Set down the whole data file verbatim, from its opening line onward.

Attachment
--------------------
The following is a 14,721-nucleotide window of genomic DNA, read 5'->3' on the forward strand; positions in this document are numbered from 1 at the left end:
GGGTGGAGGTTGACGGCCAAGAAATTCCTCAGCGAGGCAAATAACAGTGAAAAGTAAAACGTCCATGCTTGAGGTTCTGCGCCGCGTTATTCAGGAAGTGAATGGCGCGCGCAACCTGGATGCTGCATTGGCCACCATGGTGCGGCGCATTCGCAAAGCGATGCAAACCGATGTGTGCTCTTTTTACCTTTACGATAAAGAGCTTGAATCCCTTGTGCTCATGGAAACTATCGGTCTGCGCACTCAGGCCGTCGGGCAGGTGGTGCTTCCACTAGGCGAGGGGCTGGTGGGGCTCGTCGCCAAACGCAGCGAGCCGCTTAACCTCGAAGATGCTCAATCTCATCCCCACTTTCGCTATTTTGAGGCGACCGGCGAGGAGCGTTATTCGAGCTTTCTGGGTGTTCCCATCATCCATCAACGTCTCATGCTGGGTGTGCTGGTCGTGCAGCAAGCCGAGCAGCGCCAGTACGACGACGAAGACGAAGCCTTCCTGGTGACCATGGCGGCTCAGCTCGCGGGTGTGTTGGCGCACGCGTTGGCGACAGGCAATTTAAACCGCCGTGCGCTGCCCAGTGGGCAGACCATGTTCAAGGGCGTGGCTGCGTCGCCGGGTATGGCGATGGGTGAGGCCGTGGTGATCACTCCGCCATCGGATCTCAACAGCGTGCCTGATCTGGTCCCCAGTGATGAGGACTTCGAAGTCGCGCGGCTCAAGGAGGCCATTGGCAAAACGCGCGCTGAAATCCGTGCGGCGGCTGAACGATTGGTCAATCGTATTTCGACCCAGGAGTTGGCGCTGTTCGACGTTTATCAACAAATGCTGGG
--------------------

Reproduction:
The following is a 14,721-nucleotide window of genomic DNA, read 5'->3' on the forward strand; positions in this document are numbered from 1 at the left end:
GGGTGGAGGTTGACGGCCAAGAAATTCCTCAGCGAGGCAAATAACAGTGAAAAGTAAAACGTCCATGCTTGAGGTTCTGCGCCGCGTTATTCAGGAAGTGAATGGCGCGCGCAACCTGGATGCTGCATTGGCCACCATGGTGCGGCGCATTCGCAAAGCGATGCAAACCGATGTGTGCTCTTTTTACCTTTACGATAAAGAGCTTGAATCCCTTGTGCTCATGGAAACTATCGGTCTGCGCACTCAGGCCGTCGGGCAGGTGGTGCTTCCACTAGGCGAGGGGCTGGTGGGGCTCGTCGCCAAACGCAGCGAGCCGCTTAACCTCGAAGATGCTCAATCTCATCCCCACTTTCGCTATTTTGAGGCGACCGGCGAGGAGCGTTATTCGAGCTTTCTGGGTGTTCCCATCATCCATCAACGTCTCATGCTGGGTGTGCTGGTCGTGCAGCAAGCCGAGCAGCGCCAGTACGACGACGAAGACGAAGCCTTCCTGGTGACCATGGCGGCTCAGCTCGCGGGTGTGTTGGCGCACGCGTTGGCGACAGGCAATTTAAACCGCCGTGCGCTGCCCAGTGGGCAGACCATGTTCAAGGGCGTGGCTGCGTCGCCGGGTATGGCGATGGGTGAGGCCGTGGTGATCACTCCGCCATCGGATCTCAACAGCGTGCCTGATCTGGTCCCCAGTGATGAGGACTTCGAAGTCGCGCGGCTCAAGGAGGCCATTGGCAAAACGCGCGCTGAAATCCGTGCGGCGGCTGAACGATTGGTCAATCGTATTTCGACCCAGGAGTTGGCGCTGTTCGACGTTTATCAACAAATGCTGGG